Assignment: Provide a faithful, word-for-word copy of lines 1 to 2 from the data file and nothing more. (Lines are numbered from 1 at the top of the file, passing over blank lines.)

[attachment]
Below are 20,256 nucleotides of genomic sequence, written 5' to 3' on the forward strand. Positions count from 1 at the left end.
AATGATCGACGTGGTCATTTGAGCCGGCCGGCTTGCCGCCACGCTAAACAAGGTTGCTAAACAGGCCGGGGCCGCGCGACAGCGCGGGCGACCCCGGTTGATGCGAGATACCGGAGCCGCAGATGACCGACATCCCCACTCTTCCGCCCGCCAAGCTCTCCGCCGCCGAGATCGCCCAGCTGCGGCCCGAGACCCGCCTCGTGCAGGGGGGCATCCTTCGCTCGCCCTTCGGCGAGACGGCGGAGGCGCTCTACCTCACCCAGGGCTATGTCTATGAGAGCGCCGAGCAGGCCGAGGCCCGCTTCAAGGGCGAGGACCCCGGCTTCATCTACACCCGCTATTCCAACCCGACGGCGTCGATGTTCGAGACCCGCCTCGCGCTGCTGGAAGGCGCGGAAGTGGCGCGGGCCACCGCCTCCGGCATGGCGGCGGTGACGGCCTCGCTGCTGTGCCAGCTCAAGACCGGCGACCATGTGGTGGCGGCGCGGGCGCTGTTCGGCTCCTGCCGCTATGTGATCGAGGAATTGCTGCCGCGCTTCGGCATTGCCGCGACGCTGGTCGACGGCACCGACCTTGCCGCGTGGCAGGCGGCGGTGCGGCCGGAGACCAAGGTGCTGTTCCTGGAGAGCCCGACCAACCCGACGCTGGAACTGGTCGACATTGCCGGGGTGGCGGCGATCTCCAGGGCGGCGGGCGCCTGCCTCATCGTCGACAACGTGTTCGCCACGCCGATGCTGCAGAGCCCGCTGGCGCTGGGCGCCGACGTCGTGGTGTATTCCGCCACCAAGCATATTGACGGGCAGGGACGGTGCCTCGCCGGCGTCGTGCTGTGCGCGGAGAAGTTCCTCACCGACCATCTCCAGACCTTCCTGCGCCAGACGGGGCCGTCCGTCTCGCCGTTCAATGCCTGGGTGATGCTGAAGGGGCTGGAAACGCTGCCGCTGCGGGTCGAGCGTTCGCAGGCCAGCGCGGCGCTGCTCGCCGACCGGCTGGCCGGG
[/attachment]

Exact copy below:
Below are 20,256 nucleotides of genomic sequence, written 5' to 3' on the forward strand. Positions count from 1 at the left end.
AATGATCGACGTGGTCATTTGAGCCGGCCGGCTTGCCGCCACGCTAAACAAGGTTGCTAAACAGGCCGGGGCCGCGCGACAGCGCGGGCGACCCCGGTTGATGCGAGATACCGGAGCCGCAGATGACCGACATCCCCACTCTTCCGCCCGCCAAGCTCTCCGCCGCCGAGATCGCCCAGCTGCGGCCCGAGACCCGCCTCGTGCAGGGGGGCATCCTTCGCTCGCCCTTCGGCGAGACGGCGGAGGCGCTCTACCTCACCCAGGGCTATGTCTATGAGAGCGCCGAGCAGGCCGAGGCCCGCTTCAAGGGCGAGGACCCCGGCTTCATCTACACCCGCTATTCCAACCCGACGGCGTCGATGTTCGAGACCCGCCTCGCGCTGCTGGAAGGCGCGGAAGTGGCGCGGGCCACCGCCTCCGGCATGGCGGCGGTGACGGCCTCGCTGCTGTGCCAGCTCAAGACCGGCGACCATGTGGTGGCGGCGCGGGCGCTGTTCGGCTCCTGCCGCTATGTGATCGAGGAATTGCTGCCGCGCTTCGGCATTGCCGCGACGCTGGTCGACGGCACCGACCTTGCCGCGTGGCAGGCGGCGGTGCGGCCGGAGACCAAGGTGCTGTTCCTGGAGAGCCCGACCAACCCGACGCTGGAACTGGTCGACATTGCCGGGGTGGCGGCGATCTCCAGGGCGGCGGGCGCCTGCCTCATCGTCGACAACGTGTTCGCCACGCCGATGCTGCAGAGCCCGCTGGCGCTGGGCGCCGACGTCGTGGTGTATTCCGCCACCAAGCATATTGACGGGCAGGGACGGTGCCTCGCCGGCGTCGTGCTGTGCGCGGAGAAGTTCCTCACCGACCATCTCCAGACCTTCCTGCGCCAGACGGGGCCGTCCGTCTCGCCGTTCAATGCCTGGGTGATGCTGAAGGGGCTGGAAACGCTGCCGCTGCGGGTCGAGCGTTCGCAGGCCAGCGCGGCGCTGCTCGCCGACCGGCTGGCCGGG